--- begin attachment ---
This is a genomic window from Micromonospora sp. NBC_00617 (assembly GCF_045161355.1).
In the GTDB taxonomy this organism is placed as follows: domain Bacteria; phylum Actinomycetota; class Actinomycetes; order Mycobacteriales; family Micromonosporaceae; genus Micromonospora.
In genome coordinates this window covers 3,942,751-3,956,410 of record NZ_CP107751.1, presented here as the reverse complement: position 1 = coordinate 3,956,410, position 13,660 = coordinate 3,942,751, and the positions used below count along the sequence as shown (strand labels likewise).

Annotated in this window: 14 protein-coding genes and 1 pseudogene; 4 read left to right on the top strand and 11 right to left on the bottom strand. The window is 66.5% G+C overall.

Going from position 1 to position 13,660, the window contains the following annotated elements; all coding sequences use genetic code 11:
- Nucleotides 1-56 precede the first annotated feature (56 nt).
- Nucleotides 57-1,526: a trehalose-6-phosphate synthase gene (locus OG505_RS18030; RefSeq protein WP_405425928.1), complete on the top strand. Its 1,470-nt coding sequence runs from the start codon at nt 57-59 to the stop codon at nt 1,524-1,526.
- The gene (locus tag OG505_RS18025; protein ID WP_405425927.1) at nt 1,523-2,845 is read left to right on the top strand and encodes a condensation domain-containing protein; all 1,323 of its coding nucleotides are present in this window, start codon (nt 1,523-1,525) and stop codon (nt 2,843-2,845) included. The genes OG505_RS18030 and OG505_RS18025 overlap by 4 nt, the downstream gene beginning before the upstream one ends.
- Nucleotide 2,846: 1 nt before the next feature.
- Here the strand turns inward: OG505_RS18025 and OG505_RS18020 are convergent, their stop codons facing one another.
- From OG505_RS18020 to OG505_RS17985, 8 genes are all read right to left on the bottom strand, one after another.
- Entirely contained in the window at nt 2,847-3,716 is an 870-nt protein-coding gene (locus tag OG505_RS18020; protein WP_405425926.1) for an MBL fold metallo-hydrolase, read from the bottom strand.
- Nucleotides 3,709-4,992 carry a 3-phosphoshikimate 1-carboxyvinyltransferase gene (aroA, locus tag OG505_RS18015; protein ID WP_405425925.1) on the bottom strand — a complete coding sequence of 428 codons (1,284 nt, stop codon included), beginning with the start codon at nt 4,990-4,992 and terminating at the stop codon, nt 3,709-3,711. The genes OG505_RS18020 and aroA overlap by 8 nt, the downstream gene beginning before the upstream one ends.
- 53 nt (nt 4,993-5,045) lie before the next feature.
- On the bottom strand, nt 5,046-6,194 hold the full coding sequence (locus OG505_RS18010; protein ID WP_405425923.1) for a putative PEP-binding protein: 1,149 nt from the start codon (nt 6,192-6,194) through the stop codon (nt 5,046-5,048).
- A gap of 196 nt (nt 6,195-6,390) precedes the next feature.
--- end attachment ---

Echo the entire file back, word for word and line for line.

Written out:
This is a genomic window from Micromonospora sp. NBC_00617 (assembly GCF_045161355.1).
In the GTDB taxonomy this organism is placed as follows: domain Bacteria; phylum Actinomycetota; class Actinomycetes; order Mycobacteriales; family Micromonosporaceae; genus Micromonospora.
In genome coordinates this window covers 3,942,751-3,956,410 of record NZ_CP107751.1, presented here as the reverse complement: position 1 = coordinate 3,956,410, position 13,660 = coordinate 3,942,751, and the positions used below count along the sequence as shown (strand labels likewise).

Annotated in this window: 14 protein-coding genes and 1 pseudogene; 4 read left to right on the top strand and 11 right to left on the bottom strand. The window is 66.5% G+C overall.

Going from position 1 to position 13,660, the window contains the following annotated elements; all coding sequences use genetic code 11:
- Nucleotides 1-56 precede the first annotated feature (56 nt).
- Nucleotides 57-1,526: a trehalose-6-phosphate synthase gene (locus OG505_RS18030; RefSeq protein WP_405425928.1), complete on the top strand. Its 1,470-nt coding sequence runs from the start codon at nt 57-59 to the stop codon at nt 1,524-1,526.
- The gene (locus tag OG505_RS18025; protein ID WP_405425927.1) at nt 1,523-2,845 is read left to right on the top strand and encodes a condensation domain-containing protein; all 1,323 of its coding nucleotides are present in this window, start codon (nt 1,523-1,525) and stop codon (nt 2,843-2,845) included. The genes OG505_RS18030 and OG505_RS18025 overlap by 4 nt, the downstream gene beginning before the upstream one ends.
- Nucleotide 2,846: 1 nt before the next feature.
- Here the strand turns inward: OG505_RS18025 and OG505_RS18020 are convergent, their stop codons facing one another.
- From OG505_RS18020 to OG505_RS17985, 8 genes are all read right to left on the bottom strand, one after another.
- Entirely contained in the window at nt 2,847-3,716 is an 870-nt protein-coding gene (locus tag OG505_RS18020; protein WP_405425926.1) for an MBL fold metallo-hydrolase, read from the bottom strand.
- Nucleotides 3,709-4,992 carry a 3-phosphoshikimate 1-carboxyvinyltransferase gene (aroA, locus tag OG505_RS18015; protein ID WP_405425925.1) on the bottom strand — a complete coding sequence of 428 codons (1,284 nt, stop codon included), beginning with the start codon at nt 4,990-4,992 and terminating at the stop codon, nt 3,709-3,711. The genes OG505_RS18020 and aroA overlap by 8 nt, the downstream gene beginning before the upstream one ends.
- 53 nt (nt 4,993-5,045) lie before the next feature.
- On the bottom strand, nt 5,046-6,194 hold the full coding sequence (locus OG505_RS18010; protein ID WP_405425923.1) for a putative PEP-binding protein: 1,149 nt from the start codon (nt 6,192-6,194) through the stop codon (nt 5,046-5,048).
- A gap of 196 nt (nt 6,195-6,390) precedes the next feature.